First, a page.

Pitch Sticks

Pitch Sticks: The Original Hot-Melt Glue

(As featured in the April 2009 issue of Practically Seeking)

Pitch — that thick, gooey stuff that oozes out of coniferous (cone-bearing) trees, gets your hands all sticky and doesn't wash out of your clothes, is actually an amazing and highly useful substance. 

Pitch (also called Resin) has been used for everything from adhesives to medicines; as a weapon and a waterproofer. The list of uses to which pitch has been put through the millennia are almost endless.

To keep pitch ready-for-use in it's handiest form, it's a great idea to keep a few Pitch Sticks at the ready. Here is how to make them.

NOTE: ALWAYS USE CAUTION and good judgement when processing pitch! It is extremely flammable and the fumes are toxic. Always process and use in a well-ventilated area.

Tips & Tricks for making Pitch Sticks:

Step-by-step Instructions for making Pitch Sticks:

  1. Gather the "resin nodules" from coniferous (cone-bearing) trees, such as pine, spruce and fir. Look for hardened opaque yellowish bumps on the bark, as well as roundish lumps within the bark.
  2. Pitch Nodule Pitch under bark Breaking open nodule Gathering pitch

  3. Take some finely crushed and powdered charcoal (the black, charred pieces of burned wood from a fire) and pour a small pile onto a piece of cardboard or soapstone. If you do not have any charcoal available, finely crushed and powdered egg shells can also be used. It is a good idea to pour the powdered charcoal or egg shells through a fine sieve to remove any larger pieces.
    NOTE: Do not use commercial charcoal briquettes, as they most often have lighter fluid or other chemicals added into their mixture.
  4. Pour charcoal through sieve Powdered charcoal and egg shells

  5. Obtain 2 small tin cans (soup can size), a fine metal sieve or mesh screen (window screen or smaller), and a few small sticks.
  6. 2 soup cans and metal sieve or screen Small sticks

  7. Put the pitch nodules into one of the cans and heat it slowly over LOW heat until completely melted. A small propane or butane camp-stove works great for this, as it allows you to control the heat quickly and easily. The coals in a campfire are equally effective. (Coals only — NO flames!)
  8. Pitch nodules in can Melted Pitch Camp stove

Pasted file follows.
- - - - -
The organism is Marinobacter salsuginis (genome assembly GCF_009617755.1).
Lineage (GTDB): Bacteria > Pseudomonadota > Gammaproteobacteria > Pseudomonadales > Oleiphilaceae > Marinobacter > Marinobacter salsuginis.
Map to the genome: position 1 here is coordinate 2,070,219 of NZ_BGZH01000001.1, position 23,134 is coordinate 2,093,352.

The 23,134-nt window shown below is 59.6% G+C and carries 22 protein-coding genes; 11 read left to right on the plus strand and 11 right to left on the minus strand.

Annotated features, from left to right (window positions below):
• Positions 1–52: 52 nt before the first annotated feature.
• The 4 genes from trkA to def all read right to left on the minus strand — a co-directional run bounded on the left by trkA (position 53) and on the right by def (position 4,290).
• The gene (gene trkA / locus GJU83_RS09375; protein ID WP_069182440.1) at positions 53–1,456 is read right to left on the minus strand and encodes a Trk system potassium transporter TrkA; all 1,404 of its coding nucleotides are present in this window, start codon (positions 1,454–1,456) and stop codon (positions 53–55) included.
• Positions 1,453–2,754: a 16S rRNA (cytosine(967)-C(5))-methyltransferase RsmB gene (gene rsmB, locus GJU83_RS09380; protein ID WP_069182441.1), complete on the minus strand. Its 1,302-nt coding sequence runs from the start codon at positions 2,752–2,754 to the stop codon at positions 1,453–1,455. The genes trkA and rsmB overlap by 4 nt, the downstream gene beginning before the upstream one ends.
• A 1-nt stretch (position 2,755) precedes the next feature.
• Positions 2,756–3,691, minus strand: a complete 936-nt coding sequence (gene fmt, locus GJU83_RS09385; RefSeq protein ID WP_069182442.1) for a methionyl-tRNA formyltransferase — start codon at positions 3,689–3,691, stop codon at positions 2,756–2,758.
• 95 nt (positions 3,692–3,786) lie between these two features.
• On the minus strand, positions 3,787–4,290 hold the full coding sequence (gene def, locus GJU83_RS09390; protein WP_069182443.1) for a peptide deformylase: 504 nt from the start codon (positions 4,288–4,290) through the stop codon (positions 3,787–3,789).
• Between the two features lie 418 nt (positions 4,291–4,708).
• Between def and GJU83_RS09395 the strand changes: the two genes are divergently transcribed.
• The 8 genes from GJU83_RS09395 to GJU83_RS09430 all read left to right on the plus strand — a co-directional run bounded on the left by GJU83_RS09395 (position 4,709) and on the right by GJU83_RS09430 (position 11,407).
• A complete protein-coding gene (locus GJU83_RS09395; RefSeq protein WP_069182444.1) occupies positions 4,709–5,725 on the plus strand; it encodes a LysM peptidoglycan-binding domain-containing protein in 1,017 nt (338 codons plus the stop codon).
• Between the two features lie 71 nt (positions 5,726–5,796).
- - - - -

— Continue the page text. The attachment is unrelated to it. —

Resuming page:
Remember: Pitch is very flammable! If it starts smoking it is very close to igniting.  SHOULD THE PITCH IGNITE in the can SMOTHER THE FLAMES with a pan lid, sand, or baking soda.
    DO NOT try to blow out the flames! The added oxygen will cause them to flare up in your face.

  9. Using tongs or pliers, remove the can from the stove and carefully pour the melted pitch through the sieve and into the second can. This will filter out any impurities, such as bits of bark.
  10. Use pliers to hold the hot can Pour melted pitch through metal sieve Removes impurities like bark

  11. Set the first can aside and place the second can, now containing the melted and strained pitch, over a LOW heat. Very hot pitch is quite runny and cool pitch becomes quite thick; neither will adhere to your stick very well. You want it to be about the consistency of honey, so return to (and remove from) heat as necessary.
  12. Place second can over low heat

  13. Dip the end of one of your small sticks into the melted pitch, then roll the pitch-covered end in the powdered charcoal or eggshell.
  14. Dip stick in pitch Pitch on stick Roll pitch end in charcoal

  15. Allow the pitch stick to cool until it begins to firm up, like soft taffy. While your first stick is cooling, begin to dip your additional sticks.
  16. Like soft taffy Allow to cool Dip additional sticks

  17. Repeat steps 7 & 8 until you have as large a "lollipop" of pitch as you desire.
  18. Additional dips add more layers Roll in charcoal or eggshell between each dip Additional pitch layers make a bigger lollipop Always roll in betwen dips

  19. If you like, you can dip your fingers into some water and use them to help the pitch form into a nice rounded shape, or roll the semi-cooled pitch on a hard surface. BE CAREFUL! The hot pitch will stick to dry skin (and everything else!)
    On a hot day, it can be helpful to dip the pitch stick directly in a cup of water to help it cool faster.
  20. Use your fingers to shape the pitch Roll on a hard surface to shape the ball Dip in water to cool faster

  21. Store your Pitch Sticks in a cool place, out of direct sunlight. Otherwise the pitch could soften or melt!
  22. Finished Pitch Sticks

    Next Month: Working with Pitch

    While the finished product is not as strong as modern glues, it will create excellent bonds and can act as a filler to seal gaps.
    So check your trees for some of Nature's own Hot Glue,
    and Have Fun!